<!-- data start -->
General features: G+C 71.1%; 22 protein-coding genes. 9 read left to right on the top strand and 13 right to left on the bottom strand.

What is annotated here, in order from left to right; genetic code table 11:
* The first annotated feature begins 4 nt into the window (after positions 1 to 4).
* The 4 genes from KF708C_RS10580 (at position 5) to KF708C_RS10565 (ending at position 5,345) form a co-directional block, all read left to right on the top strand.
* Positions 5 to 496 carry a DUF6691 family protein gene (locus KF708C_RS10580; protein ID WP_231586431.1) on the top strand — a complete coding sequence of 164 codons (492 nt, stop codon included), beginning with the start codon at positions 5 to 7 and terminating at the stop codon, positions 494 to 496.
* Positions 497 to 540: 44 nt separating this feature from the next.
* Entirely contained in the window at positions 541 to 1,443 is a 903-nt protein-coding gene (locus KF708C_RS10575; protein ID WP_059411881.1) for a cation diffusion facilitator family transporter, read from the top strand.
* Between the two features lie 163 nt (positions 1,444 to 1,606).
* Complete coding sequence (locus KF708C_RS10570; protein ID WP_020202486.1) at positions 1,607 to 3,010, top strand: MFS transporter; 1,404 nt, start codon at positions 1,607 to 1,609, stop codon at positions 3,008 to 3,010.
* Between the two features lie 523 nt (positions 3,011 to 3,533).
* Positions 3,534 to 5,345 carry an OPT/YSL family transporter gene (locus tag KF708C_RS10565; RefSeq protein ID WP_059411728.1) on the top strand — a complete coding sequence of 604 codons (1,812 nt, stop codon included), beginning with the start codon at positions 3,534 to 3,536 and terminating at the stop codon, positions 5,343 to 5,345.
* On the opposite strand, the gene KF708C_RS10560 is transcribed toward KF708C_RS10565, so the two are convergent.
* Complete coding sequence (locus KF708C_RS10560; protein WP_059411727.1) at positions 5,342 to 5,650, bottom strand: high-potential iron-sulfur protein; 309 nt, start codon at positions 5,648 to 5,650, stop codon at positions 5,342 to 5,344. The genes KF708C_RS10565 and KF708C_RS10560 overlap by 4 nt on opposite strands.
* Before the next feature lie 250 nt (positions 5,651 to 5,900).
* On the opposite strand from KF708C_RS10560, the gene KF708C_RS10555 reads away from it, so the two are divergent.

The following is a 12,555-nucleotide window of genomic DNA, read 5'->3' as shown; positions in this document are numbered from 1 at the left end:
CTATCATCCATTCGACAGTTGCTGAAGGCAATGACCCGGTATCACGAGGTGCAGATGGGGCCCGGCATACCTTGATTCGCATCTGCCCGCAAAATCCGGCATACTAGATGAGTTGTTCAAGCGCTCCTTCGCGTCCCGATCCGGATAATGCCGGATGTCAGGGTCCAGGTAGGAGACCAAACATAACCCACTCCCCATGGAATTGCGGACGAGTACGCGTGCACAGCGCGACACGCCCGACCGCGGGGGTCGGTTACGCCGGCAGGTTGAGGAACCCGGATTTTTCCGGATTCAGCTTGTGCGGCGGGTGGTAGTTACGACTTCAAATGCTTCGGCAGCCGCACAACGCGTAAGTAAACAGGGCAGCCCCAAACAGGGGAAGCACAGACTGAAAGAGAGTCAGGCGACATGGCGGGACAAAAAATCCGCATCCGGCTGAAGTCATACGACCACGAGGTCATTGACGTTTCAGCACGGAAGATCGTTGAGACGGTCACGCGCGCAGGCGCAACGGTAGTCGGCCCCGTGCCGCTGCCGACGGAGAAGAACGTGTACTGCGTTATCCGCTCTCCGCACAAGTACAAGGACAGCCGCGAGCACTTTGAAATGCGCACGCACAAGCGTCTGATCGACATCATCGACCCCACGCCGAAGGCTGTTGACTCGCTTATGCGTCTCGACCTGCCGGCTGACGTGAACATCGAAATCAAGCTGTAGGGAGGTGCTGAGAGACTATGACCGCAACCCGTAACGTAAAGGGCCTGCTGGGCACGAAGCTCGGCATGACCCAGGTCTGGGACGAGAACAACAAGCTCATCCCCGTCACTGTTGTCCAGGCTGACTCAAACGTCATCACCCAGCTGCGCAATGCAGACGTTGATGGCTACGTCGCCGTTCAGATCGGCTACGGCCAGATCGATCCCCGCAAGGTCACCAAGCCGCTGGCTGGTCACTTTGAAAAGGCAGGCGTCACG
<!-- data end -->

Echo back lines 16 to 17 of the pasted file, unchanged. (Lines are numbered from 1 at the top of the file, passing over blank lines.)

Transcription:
The following is a 12,555-nucleotide window of genomic DNA, read 5'->3' as shown; positions in this document are numbered from 1 at the left end:
CTATCATCCATTCGACAGTTGCTGAAGGCAATGACCCGGTATCACGAGGTGCAGATGGGGCCCGGCATACCTTGATTCGCATCTGCCCGCAAAATCCGGCATACTAGATGAGTTGTTCAAGCGCTCCTTCGCGTCCCGATCCGGATAATGCCGGATGTCAGGGTCCAGGTAGGAGACCAAACATAACCCACTCCCCATGGAATTGCGGACGAGTACGCGTGCACAGCGCGACACGCCCGACCGCGGGGGTCGGTTACGCCGGCAGGTTGAGGAACCCGGATTTTTCCGGATTCAGCTTGTGCGGCGGGTGGTAGTTACGACTTCAAATGCTTCGGCAGCCGCACAACGCGTAAGTAAACAGGGCAGCCCCAAACAGGGGAAGCACAGACTGAAAGAGAGTCAGGCGACATGGCGGGACAAAAAATCCGCATCCGGCTGAAGTCATACGACCACGAGGTCATTGACGTTTCAGCACGGAAGATCGTTGAGACGGTCACGCGCGCAGGCGCAACGGTAGTCGGCCCCGTGCCGCTGCCGACGGAGAAGAACGTGTACTGCGTTATCCGCTCTCCGCACAAGTACAAGGACAGCCGCGAGCACTTTGAAATGCGCACGCACAAGCGTCTGATCGACATCATCGACCCCACGCCGAAGGCTGTTGACTCGCTTATGCGTCTCGACCTGCCGGCTGACGTGAACATCGAAATCAAGCTGTAGGGAGGTGCTGAGAGACTATGACCGCAACCCGTAACGTAAAGGGCCTGCTGGGCACGAAGCTCGGCATGACCCAGGTCTGGGACGAGAACAACAAGCTCATCCCCGTCACTGTTGTCCAGGCTGACTCAAACGTCATCACCCAGCTGCGCAATGCAGACGTTGATGGCTACGTCGCCGTTCAGATCGGCTACGGCCAGATCGATCCCCGCAAGGTCACCAAGCCGCTGGCTGGTCACTTTGAAAAGGCAGGCGTCACG